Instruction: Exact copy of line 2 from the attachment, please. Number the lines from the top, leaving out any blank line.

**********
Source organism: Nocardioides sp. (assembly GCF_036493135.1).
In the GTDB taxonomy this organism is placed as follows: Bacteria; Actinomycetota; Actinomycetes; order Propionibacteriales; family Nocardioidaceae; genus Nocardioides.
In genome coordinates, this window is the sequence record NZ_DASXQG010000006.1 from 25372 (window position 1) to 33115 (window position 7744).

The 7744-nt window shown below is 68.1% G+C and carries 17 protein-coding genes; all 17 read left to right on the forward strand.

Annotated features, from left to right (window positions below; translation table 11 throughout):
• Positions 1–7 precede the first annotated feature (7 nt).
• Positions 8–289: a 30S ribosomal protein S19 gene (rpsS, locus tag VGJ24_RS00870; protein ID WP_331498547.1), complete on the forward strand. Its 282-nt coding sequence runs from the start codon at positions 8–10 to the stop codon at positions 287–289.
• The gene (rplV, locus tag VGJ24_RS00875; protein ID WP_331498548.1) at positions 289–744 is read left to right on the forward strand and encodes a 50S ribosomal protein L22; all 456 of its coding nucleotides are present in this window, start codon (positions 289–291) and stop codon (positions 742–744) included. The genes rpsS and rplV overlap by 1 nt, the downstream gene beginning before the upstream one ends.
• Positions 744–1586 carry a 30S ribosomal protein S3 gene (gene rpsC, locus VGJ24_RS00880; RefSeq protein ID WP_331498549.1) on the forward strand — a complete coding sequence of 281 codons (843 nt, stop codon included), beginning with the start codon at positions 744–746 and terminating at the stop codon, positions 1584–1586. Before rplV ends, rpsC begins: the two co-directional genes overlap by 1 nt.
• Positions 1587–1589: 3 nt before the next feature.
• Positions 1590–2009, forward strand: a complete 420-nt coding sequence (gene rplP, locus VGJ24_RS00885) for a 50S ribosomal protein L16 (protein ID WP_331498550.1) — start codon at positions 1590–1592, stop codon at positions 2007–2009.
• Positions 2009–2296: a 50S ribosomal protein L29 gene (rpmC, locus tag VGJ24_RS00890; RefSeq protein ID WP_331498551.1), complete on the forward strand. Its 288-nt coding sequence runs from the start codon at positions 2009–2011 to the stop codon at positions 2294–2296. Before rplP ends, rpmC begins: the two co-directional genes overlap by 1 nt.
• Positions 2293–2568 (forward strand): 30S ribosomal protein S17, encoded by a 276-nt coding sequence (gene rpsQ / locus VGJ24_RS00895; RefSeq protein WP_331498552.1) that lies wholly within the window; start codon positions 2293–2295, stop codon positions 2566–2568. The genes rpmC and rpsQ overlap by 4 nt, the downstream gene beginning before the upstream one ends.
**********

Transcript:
In the GTDB taxonomy this organism is placed as follows: Bacteria; Actinomycetota; Actinomycetes; order Propionibacteriales; family Nocardioidaceae; genus Nocardioides.